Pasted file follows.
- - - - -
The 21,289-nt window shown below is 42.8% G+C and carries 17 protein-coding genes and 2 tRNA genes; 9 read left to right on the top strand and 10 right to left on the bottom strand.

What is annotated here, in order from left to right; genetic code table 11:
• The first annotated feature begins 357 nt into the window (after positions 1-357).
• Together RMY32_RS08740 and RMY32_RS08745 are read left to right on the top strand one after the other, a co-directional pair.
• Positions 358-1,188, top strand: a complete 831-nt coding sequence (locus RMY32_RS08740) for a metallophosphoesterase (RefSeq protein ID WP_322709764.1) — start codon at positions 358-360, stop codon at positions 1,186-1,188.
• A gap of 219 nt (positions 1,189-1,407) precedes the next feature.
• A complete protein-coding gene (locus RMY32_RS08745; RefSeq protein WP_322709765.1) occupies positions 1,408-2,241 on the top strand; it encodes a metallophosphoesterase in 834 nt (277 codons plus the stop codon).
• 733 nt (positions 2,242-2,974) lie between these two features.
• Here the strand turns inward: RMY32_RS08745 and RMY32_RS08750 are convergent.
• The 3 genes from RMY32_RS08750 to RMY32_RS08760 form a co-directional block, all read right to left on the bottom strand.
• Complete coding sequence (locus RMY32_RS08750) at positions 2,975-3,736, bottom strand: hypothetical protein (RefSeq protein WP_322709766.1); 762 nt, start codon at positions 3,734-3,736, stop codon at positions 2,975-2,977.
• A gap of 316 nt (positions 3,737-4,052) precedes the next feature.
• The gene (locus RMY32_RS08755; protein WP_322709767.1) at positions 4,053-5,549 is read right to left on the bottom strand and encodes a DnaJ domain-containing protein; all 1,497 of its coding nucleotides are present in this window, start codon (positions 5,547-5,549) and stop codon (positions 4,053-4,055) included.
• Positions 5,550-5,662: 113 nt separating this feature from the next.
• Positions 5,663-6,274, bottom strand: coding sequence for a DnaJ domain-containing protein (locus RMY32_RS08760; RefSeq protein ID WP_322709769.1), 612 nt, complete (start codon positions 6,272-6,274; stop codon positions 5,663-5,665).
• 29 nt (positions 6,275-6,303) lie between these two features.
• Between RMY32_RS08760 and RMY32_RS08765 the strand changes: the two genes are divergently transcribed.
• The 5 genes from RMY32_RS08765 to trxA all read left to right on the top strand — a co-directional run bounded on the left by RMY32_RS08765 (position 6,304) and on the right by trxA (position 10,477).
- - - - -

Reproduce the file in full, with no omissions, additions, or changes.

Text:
The 21,289-nt window shown below is 42.8% G+C and carries 17 protein-coding genes and 2 tRNA genes; 9 read left to right on the top strand and 10 right to left on the bottom strand.

What is annotated here, in order from left to right; genetic code table 11:
• The first annotated feature begins 357 nt into the window (after positions 1-357).
• Together RMY32_RS08740 and RMY32_RS08745 are read left to right on the top strand one after the other, a co-directional pair.
• Positions 358-1,188, top strand: a complete 831-nt coding sequence (locus RMY32_RS08740) for a metallophosphoesterase (RefSeq protein ID WP_322709764.1) — start codon at positions 358-360, stop codon at positions 1,186-1,188.
• A gap of 219 nt (positions 1,189-1,407) precedes the next feature.
• A complete protein-coding gene (locus RMY32_RS08745; RefSeq protein WP_322709765.1) occupies positions 1,408-2,241 on the top strand; it encodes a metallophosphoesterase in 834 nt (277 codons plus the stop codon).
• 733 nt (positions 2,242-2,974) lie between these two features.
• Here the strand turns inward: RMY32_RS08745 and RMY32_RS08750 are convergent.
• The 3 genes from RMY32_RS08750 to RMY32_RS08760 form a co-directional block, all read right to left on the bottom strand.
• Complete coding sequence (locus RMY32_RS08750) at positions 2,975-3,736, bottom strand: hypothetical protein (RefSeq protein WP_322709766.1); 762 nt, start codon at positions 3,734-3,736, stop codon at positions 2,975-2,977.
• A gap of 316 nt (positions 3,737-4,052) precedes the next feature.
• The gene (locus RMY32_RS08755; protein WP_322709767.1) at positions 4,053-5,549 is read right to left on the bottom strand and encodes a DnaJ domain-containing protein; all 1,497 of its coding nucleotides are present in this window, start codon (positions 5,547-5,549) and stop codon (positions 4,053-4,055) included.
• Positions 5,550-5,662: 113 nt separating this feature from the next.
• Positions 5,663-6,274, bottom strand: coding sequence for a DnaJ domain-containing protein (locus RMY32_RS08760; RefSeq protein ID WP_322709769.1), 612 nt, complete (start codon positions 6,272-6,274; stop codon positions 5,663-5,665).
• 29 nt (positions 6,275-6,303) lie between these two features.
• Between RMY32_RS08760 and RMY32_RS08765 the strand changes: the two genes are divergently transcribed.
• The 5 genes from RMY32_RS08765 to trxA all read left to right on the top strand — a co-directional run bounded on the left by RMY32_RS08765 (position 6,304) and on the right by trxA (position 10,477).